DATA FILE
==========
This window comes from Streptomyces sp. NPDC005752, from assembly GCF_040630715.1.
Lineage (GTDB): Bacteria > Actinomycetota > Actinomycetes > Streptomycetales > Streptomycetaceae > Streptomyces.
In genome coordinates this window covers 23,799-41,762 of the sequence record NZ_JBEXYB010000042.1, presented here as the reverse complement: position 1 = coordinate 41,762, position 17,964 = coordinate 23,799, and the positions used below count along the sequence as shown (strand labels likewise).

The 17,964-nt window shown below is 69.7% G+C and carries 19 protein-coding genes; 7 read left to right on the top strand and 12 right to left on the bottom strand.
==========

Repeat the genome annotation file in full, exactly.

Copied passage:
This window comes from Streptomyces sp. NPDC005752, from assembly GCF_040630715.1.
Lineage (GTDB): Bacteria > Actinomycetota > Actinomycetes > Streptomycetales > Streptomycetaceae > Streptomyces.
In genome coordinates this window covers 23,799-41,762 of the sequence record NZ_JBEXYB010000042.1, presented here as the reverse complement: position 1 = coordinate 41,762, position 17,964 = coordinate 23,799, and the positions used below count along the sequence as shown (strand labels likewise).

The 17,964-nt window shown below is 69.7% G+C and carries 19 protein-coding genes; 7 read left to right on the top strand and 12 right to left on the bottom strand.